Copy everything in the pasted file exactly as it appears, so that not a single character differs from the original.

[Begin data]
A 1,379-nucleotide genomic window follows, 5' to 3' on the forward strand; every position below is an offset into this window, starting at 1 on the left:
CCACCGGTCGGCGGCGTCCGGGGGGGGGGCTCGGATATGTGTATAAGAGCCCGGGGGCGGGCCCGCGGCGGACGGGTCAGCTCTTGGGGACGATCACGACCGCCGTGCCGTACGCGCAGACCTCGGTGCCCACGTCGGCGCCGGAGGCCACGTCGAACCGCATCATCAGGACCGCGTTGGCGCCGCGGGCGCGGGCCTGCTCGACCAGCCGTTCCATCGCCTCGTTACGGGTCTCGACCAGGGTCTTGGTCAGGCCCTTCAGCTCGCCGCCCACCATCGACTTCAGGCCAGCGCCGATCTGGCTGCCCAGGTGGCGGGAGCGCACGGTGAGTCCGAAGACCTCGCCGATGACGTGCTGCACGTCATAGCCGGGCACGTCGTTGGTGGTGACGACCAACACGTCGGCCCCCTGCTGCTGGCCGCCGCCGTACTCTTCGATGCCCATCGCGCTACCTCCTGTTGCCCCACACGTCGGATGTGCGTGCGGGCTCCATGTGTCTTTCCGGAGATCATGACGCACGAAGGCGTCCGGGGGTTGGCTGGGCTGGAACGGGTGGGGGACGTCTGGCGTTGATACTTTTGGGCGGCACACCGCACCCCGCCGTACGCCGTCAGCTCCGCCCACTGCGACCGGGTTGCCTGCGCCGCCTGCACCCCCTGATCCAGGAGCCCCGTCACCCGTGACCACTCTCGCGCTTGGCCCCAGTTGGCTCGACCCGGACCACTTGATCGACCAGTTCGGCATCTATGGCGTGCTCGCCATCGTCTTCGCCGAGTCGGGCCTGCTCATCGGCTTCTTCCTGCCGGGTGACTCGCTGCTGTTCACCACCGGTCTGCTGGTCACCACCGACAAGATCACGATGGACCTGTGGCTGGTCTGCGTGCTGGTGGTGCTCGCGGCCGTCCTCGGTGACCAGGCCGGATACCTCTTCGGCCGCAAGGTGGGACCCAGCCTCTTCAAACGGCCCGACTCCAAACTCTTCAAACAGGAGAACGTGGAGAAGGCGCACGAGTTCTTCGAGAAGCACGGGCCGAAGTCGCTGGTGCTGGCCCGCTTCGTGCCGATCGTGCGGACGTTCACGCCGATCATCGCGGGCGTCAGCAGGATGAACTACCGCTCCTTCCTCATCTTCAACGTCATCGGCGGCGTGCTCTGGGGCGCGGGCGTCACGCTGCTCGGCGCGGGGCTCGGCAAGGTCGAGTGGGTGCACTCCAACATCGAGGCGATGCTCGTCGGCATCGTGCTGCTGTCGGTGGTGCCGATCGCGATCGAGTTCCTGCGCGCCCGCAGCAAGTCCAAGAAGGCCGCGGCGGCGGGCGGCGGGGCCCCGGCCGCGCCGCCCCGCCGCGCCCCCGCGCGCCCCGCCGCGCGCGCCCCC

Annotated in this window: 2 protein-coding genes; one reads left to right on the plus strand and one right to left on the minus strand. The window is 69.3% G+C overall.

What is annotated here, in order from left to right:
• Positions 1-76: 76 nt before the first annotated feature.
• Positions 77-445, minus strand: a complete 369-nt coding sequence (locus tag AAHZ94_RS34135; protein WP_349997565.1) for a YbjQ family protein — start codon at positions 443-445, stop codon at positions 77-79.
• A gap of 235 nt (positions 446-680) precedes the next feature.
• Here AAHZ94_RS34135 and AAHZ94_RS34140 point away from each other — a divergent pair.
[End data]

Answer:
A 1,379-nucleotide genomic window follows, 5' to 3' on the forward strand; every position below is an offset into this window, starting at 1 on the left:
CCACCGGTCGGCGGCGTCCGGGGGGGGGGCTCGGATATGTGTATAAGAGCCCGGGGGCGGGCCCGCGGCGGACGGGTCAGCTCTTGGGGACGATCACGACCGCCGTGCCGTACGCGCAGACCTCGGTGCCCACGTCGGCGCCGGAGGCCACGTCGAACCGCATCATCAGGACCGCGTTGGCGCCGCGGGCGCGGGCCTGCTCGACCAGCCGTTCCATCGCCTCGTTACGGGTCTCGACCAGGGTCTTGGTCAGGCCCTTCAGCTCGCCGCCCACCATCGACTTCAGGCCAGCGCCGATCTGGCTGCCCAGGTGGCGGGAGCGCACGGTGAGTCCGAAGACCTCGCCGATGACGTGCTGCACGTCATAGCCGGGCACGTCGTTGGTGGTGACGACCAACACGTCGGCCCCCTGCTGCTGGCCGCCGCCGTACTCTTCGATGCCCATCGCGCTACCTCCTGTTGCCCCACACGTCGGATGTGCGTGCGGGCTCCATGTGTCTTTCCGGAGATCATGACGCACGAAGGCGTCCGGGGGTTGGCTGGGCTGGAACGGGTGGGGGACGTCTGGCGTTGATACTTTTGGGCGGCACACCGCACCCCGCCGTACGCCGTCAGCTCCGCCCACTGCGACCGGGTTGCCTGCGCCGCCTGCACCCCCTGATCCAGGAGCCCCGTCACCCGTGACCACTCTCGCGCTTGGCCCCAGTTGGCTCGACCCGGACCACTTGATCGACCAGTTCGGCATCTATGGCGTGCTCGCCATCGTCTTCGCCGAGTCGGGCCTGCTCATCGGCTTCTTCCTGCCGGGTGACTCGCTGCTGTTCACCACCGGTCTGCTGGTCACCACCGACAAGATCACGATGGACCTGTGGCTGGTCTGCGTGCTGGTGGTGCTCGCGGCCGTCCTCGGTGACCAGGCCGGATACCTCTTCGGCCGCAAGGTGGGACCCAGCCTCTTCAAACGGCCCGACTCCAAACTCTTCAAACAGGAGAACGTGGAGAAGGCGCACGAGTTCTTCGAGAAGCACGGGCCGAAGTCGCTGGTGCTGGCCCGCTTCGTGCCGATCGTGCGGACGTTCACGCCGATCATCGCGGGCGTCAGCAGGATGAACTACCGCTCCTTCCTCATCTTCAACGTCATCGGCGGCGTGCTCTGGGGCGCGGGCGTCACGCTGCTCGGCGCGGGGCTCGGCAAGGTCGAGTGGGTGCACTCCAACATCGAGGCGATGCTCGTCGGCATCGTGCTGCTGTCGGTGGTGCCGATCGCGATCGAGTTCCTGCGCGCCCGCAGCAAGTCCAAGAAGGCCGCGGCGGCGGGCGGCGGGGCCCCGGCCGCGCCGCCCCGCCGCGCCCCCGCGCGCCCCGCCGCGCGCGCCCCC

Annotated in this window: 2 protein-coding genes; one reads left to right on the plus strand and one right to left on the minus strand. The window is 69.3% G+C overall.

What is annotated here, in order from left to right:
• Positions 1-76: 76 nt before the first annotated feature.
• Positions 77-445, minus strand: a complete 369-nt coding sequence (locus tag AAHZ94_RS34135; protein WP_349997565.1) for a YbjQ family protein — start codon at positions 443-445, stop codon at positions 77-79.
• A gap of 235 nt (positions 446-680) precedes the next feature.
• Here AAHZ94_RS34135 and AAHZ94_RS34140 point away from each other — a divergent pair.